Serves: Makes 10 rolls
- 1¼ cups warm milk (no hotter than 120°F)
- 1 tablespoon active dry yeast, or 2¼ teaspoons quick-rise yeast
- 2 teaspoons granulated sugar
- 3¼ cups unbleached all-purpose flour, plus more for sprinkling
- 1½ teaspoons salt
- 4 tablespoons (½ stick) unsalted butter, melted
- 1 large egg yolk
- 1 teaspoon water
- 1½ cups lightly packed light brown sugar
- 1½ tablespoons ground cinnamon
- 1 large egg
- 1 cup powdered sugar, or a little more if needed
- 1½ tablespoons water
To make the dough, pour ¼ cup of the warm milk in a small bowl. Add the yeast and granulated sugar and stir to dissolve. Set the bowl aside for 8 to 10 minutes, until the mixture looks foamy. If the yeast isn't foamy after 15 minutes, start with a new package.
Put the flour and salt in a large bowl and whisk to blend. Make a well in the center, and pour the yeasted milk into the well. Then add the remaining 1 cup warm milk and melted butter. Stir together the ingredients until you get big, shaggy clumps of dough that start to stick together.
Sprinkle a little flour on your work surface. You can always add more later, so don't sprinkle too much. Dump the dough clumps out of the bowl onto your work surface. Dip your hands in flour and start kneading the dough. Using the heel of both hands, firmly push the top of the mound away from you. Fold the far side of the dough toward you, then rotate the mound of dough a quarter turn and push again. Keep kneading until you get a smooth, springy dough. It usually takes 8 to 10 minutes. To know if you have kneaded enough, press your hand into the dough and remove it quickly. Your handprint should bounce back and disappear quickly. If it doesn't, keep kneading.
Lightly flour your hands and the surface if the dough starts sticking. It should feel tacky, like tape, but not sticky and gooey. A bench scraper is handy for scraping up any bits of dough stuck to the table and to help you move the dough around.
Rub the inside of a large bowl with a thin layer of vegetable oil or coat with pan spray. Shape the dough into a ball and put it in the bowl. Lightly rub or spray the top of the dough with a little oil. Cover the bowl with plastic wrap. Set the bowl aside and let the dough rise for 45 to 60 minutes, until it is twice as big.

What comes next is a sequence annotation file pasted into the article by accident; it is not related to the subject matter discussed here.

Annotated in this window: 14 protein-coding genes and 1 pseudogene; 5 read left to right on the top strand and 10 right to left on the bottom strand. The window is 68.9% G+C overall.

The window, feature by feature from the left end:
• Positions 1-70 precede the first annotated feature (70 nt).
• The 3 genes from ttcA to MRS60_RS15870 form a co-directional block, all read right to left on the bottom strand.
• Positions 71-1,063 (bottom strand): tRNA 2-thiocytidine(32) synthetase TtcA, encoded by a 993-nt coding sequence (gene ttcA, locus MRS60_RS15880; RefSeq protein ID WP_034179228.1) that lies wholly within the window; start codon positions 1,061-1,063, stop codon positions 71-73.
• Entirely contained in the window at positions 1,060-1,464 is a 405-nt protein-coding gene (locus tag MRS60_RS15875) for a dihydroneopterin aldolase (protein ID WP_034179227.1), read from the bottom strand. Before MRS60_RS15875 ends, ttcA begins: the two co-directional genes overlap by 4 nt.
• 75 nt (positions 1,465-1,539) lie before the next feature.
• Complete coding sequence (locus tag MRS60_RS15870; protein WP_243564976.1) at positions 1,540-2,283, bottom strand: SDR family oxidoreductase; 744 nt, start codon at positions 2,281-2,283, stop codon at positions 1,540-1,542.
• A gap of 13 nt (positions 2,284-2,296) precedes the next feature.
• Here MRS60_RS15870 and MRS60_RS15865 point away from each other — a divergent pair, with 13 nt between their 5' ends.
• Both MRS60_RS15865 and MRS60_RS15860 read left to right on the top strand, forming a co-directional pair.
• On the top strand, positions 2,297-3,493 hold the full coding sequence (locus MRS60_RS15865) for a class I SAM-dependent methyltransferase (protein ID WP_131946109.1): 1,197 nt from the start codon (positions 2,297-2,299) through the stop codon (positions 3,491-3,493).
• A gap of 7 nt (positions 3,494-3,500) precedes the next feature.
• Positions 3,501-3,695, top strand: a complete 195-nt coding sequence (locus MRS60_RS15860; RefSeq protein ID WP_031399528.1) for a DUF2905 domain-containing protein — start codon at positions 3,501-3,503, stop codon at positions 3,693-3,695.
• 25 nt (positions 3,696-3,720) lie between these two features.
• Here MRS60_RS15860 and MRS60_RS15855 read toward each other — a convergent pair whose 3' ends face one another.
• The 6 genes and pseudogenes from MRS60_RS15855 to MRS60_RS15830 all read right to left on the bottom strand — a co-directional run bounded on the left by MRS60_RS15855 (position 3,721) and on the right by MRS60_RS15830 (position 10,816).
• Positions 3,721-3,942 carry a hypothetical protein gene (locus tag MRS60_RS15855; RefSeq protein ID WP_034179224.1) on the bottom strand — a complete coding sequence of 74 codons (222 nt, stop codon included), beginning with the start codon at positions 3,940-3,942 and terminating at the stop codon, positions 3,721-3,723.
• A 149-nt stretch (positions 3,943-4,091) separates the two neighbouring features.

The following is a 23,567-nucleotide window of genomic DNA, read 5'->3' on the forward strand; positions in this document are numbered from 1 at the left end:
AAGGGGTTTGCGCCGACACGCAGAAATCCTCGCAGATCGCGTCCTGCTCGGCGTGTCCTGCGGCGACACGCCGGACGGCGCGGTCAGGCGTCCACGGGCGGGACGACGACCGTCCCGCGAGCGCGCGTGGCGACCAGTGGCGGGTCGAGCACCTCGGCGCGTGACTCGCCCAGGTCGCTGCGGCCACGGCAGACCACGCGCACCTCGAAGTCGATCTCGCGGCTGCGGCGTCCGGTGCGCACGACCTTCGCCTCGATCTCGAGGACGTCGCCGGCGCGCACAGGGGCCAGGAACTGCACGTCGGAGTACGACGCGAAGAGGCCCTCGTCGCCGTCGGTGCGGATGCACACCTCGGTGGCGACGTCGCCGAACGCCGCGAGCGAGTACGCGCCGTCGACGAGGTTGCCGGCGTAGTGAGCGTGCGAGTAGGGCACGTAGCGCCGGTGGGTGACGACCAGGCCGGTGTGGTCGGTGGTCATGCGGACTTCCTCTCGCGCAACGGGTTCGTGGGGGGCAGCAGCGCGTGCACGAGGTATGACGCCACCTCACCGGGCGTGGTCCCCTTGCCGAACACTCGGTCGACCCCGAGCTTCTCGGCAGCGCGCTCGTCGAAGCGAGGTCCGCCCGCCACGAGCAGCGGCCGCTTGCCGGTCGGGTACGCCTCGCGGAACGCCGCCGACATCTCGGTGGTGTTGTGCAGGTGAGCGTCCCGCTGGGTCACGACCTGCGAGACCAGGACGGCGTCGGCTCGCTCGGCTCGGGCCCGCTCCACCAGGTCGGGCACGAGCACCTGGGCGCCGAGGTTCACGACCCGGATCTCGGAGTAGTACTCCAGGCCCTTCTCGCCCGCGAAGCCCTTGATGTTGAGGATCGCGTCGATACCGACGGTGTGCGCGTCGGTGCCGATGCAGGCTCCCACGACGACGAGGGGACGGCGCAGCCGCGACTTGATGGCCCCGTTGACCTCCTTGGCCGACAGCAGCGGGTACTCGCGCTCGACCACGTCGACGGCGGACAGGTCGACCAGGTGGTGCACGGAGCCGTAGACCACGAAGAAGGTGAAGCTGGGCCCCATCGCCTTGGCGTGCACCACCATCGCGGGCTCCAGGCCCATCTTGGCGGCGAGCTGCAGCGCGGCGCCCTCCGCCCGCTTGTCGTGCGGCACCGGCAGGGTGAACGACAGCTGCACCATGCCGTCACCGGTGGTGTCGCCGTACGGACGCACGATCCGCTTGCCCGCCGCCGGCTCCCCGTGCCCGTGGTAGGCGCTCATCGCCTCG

While the bread dough finishes rising, make the filling. Put the brown sugar and cinnamon in a medium bowl and whisk together until well blended. Smash any brown sugar lumps to break them up. Crack the egg into a small bowl and beat with a fork until blended.
To roll out the dough, sprinkle 3 tablespoons flour on the work surface. Turn the risen dough out of the bowl onto the floured surface and shape it into a rough rectangle. Sprinkle another tablespoon of flour on top. Starting from the edge closest to you, roll gently but firmly to the edge opposite you and then back again twice. Be careful not to roll the pin off the edge of the dough, or the dough will stick to the surface. Turn the dough a quarter turn, and roll up and back again twice. When you turn the dough, it should move easily. If it doesn't, gently lift the area of stuck dough, loosening it with the small metal spatula, and sprinkle some more flour underneath. Repeat the rolling up and back and turning of the dough until you have a 15 by 12-inch rectangle.
Brush any excess flour from the top and bottom of the dough with the large brush, and clean up any extra flour from around the dough with the bench scraper. Position the rectangle so you are facing a long side. Mix the egg yolk with the water and then, using a small pastry brush, brush a thin coating of the egg mixture all over the top of the dough. (You won't need all of it.) Use your fingers to scrape the filling onto the dough and spread it evenly over the surface, leaving a 1-inchwide border uncovered along the long side opposite you. Starting at the long side closest to you, roll up the dough into a log, keeping it fairly tight as you go. When you reach the opposite side, roll the dough right on top of the uncovered border. Roll the log backward, so the seam is on top, and pinch all along the seam to seal it.
Lightly butter a 10 by 2-inch cake pan, or spray with pan spray. Using a serrated knife, cut the log crosswise into 10 rolls, each about 1½ inches wide. Use a gentle sawing motion when you cut so you don't flatten the log. Arrange the rolls in the prepared cake pan evenly, spacing 8 rolls around the edge of the pan and putting 2 rolls in the center.
Cover the pan with plastic wrap and set in a warm place. Let the rolls rise for about 1 hour, or until they are nearly twice as big and fill almost all of the open spaces in the pan. After the rolls have risen for about 30 minutes, position an oven rack in the center of the oven and preheat the oven to 350°F. That way the oven will be ready when you are ready to bake.
Bake the rolls for 30 to 35 minutes, until they are golden and the sugar is bubbling around the edges. Using oven mitts, transfer the pan to a cooling rack. Let cool for 10 to 15 minutes.
To make the icing, put 1 cup powdered sugar in a small bowl. Add the water and whisk until well blended and completely smooth. The icing should be thick, because it thins out when it hits the warm rolls. If it is thin and runny, add a little more sugar. Using the spoon, drizzle the icing over the tops of the warm rolls in any pattern you like. Eat them while they are warm.